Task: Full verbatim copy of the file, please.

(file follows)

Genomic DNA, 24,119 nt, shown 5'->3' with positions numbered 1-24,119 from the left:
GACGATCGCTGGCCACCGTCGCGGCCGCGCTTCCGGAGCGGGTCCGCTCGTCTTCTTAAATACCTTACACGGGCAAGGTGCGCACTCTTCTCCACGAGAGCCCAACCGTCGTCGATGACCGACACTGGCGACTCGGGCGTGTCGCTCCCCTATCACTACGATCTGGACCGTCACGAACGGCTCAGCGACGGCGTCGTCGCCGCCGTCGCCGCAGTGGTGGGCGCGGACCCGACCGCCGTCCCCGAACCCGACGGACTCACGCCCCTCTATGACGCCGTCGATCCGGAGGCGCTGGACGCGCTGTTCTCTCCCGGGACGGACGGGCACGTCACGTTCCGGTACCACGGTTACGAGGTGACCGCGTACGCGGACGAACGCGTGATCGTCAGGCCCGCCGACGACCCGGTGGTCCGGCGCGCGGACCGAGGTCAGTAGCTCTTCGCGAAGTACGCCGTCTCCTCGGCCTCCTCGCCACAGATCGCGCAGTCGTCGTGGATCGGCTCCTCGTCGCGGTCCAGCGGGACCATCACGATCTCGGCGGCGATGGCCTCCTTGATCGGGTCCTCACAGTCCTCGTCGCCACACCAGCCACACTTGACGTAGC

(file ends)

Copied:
Genomic DNA, 24,119 nt, shown 5'->3' with positions numbered 1-24,119 from the left:
GACGATCGCTGGCCACCGTCGCGGCCGCGCTTCCGGAGCGGGTCCGCTCGTCTTCTTAAATACCTTACACGGGCAAGGTGCGCACTCTTCTCCACGAGAGCCCAACCGTCGTCGATGACCGACACTGGCGACTCGGGCGTGTCGCTCCCCTATCACTACGATCTGGACCGTCACGAACGGCTCAGCGACGGCGTCGTCGCCGCCGTCGCCGCAGTGGTGGGCGCGGACCCGACCGCCGTCCCCGAACCCGACGGACTCACGCCCCTCTATGACGCCGTCGATCCGGAGGCGCTGGACGCGCTGTTCTCTCCCGGGACGGACGGGCACGTCACGTTCCGGTACCACGGTTACGAGGTGACCGCGTACGCGGACGAACGCGTGATCGTCAGGCCCGCCGACGACCCGGTGGTCCGGCGCGCGGACCGAGGTCAGTAGCTCTTCGCGAAGTACGCCGTCTCCTCGGCCTCCTCGCCACAGATCGCGCAGTCGTCGTGGATCGGCTCCTCGTCGCGGTCCAGCGGGACCATCACGATCTCGGCGGCGATGGCCTCCTTGATCGGGTCCTCACAGTCCTCGTCGCCACACCAGCCACACTTGACGTAGC